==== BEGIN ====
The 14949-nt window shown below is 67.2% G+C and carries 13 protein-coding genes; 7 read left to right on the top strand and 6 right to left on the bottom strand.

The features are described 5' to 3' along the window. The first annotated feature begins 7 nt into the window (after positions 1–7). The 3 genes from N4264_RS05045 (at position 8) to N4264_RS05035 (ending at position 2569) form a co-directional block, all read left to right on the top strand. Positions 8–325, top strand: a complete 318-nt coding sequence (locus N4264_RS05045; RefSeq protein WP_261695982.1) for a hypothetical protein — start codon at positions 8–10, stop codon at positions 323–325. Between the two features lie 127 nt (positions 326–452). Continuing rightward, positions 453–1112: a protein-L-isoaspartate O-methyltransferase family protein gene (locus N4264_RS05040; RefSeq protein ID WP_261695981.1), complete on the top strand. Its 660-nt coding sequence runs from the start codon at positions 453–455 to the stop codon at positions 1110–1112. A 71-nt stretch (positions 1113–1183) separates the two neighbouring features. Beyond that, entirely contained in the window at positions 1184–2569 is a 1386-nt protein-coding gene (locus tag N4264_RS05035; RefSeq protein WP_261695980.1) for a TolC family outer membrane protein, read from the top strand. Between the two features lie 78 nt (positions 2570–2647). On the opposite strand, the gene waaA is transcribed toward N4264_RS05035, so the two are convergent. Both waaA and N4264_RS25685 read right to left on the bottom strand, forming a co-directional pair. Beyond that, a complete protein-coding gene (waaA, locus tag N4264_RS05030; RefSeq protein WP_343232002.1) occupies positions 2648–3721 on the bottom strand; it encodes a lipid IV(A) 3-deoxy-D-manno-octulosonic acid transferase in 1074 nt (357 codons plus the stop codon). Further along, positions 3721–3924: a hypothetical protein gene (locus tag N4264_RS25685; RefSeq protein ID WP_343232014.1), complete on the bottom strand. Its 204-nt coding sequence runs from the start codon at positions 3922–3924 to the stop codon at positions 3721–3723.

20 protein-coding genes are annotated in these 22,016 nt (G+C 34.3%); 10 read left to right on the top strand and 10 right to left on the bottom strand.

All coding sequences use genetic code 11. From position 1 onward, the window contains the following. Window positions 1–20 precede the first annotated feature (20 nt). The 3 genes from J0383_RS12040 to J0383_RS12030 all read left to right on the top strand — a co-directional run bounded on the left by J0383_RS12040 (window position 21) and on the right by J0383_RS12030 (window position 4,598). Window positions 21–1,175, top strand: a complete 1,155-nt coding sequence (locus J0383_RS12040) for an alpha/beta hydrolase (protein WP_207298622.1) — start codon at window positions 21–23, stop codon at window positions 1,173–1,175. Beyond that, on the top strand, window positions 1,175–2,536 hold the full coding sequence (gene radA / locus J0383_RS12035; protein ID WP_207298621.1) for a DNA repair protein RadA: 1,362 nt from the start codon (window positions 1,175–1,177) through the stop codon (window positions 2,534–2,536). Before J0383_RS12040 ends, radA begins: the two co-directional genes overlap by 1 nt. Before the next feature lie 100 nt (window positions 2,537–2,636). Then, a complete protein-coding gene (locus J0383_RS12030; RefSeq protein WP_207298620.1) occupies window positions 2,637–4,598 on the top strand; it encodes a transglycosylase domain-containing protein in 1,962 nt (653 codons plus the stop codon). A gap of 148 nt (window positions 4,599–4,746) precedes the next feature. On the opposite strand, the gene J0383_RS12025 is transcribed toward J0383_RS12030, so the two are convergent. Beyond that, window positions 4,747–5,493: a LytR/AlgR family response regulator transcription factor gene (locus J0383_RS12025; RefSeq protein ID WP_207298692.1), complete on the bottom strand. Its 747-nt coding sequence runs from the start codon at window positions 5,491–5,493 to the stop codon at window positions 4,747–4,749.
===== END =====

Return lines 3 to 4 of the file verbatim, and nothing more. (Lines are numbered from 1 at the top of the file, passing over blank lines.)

20 protein-coding genes are annotated in these 22,016 nt (G+C 34.3%); 10 read left to right on the top strand and 10 right to left on the bottom strand.

All coding sequences use genetic code 11. From position 1 onward, the window contains the following. Window positions 1–20 precede the first annotated feature (20 nt). The 3 genes from J0383_RS12040 to J0383_RS12030 all read left to right on the top strand — a co-directional run bounded on the left by J0383_RS12040 (window position 21) and on the right by J0383_RS12030 (window position 4,598). Window positions 21–1,175, top strand: a complete 1,155-nt coding sequence (locus J0383_RS12040) for an alpha/beta hydrolase (protein WP_207298622.1) — start codon at window positions 21–23, stop codon at window positions 1,173–1,175. Beyond that, on the top strand, window positions 1,175–2,536 hold the full coding sequence (gene radA / locus J0383_RS12035; protein ID WP_207298621.1) for a DNA repair protein RadA: 1,362 nt from the start codon (window positions 1,175–1,177) through the stop codon (window positions 2,534–2,536). Before J0383_RS12040 ends, radA begins: the two co-directional genes overlap by 1 nt. Before the next feature lie 100 nt (window positions 2,537–2,636). Then, a complete protein-coding gene (locus J0383_RS12030; RefSeq protein WP_207298620.1) occupies window positions 2,637–4,598 on the top strand; it encodes a transglycosylase domain-containing protein in 1,962 nt (653 codons plus the stop codon). A gap of 148 nt (window positions 4,599–4,746) precedes the next feature. On the opposite strand, the gene J0383_RS12025 is transcribed toward J0383_RS12030, so the two are convergent. Beyond that, window positions 4,747–5,493: a LytR/AlgR family response regulator transcription factor gene (locus J0383_RS12025; RefSeq protein ID WP_207298692.1), complete on the bottom strand. Its 747-nt coding sequence runs from the start codon at window positions 5,491–5,493 to the stop codon at window positions 4,747–4,749.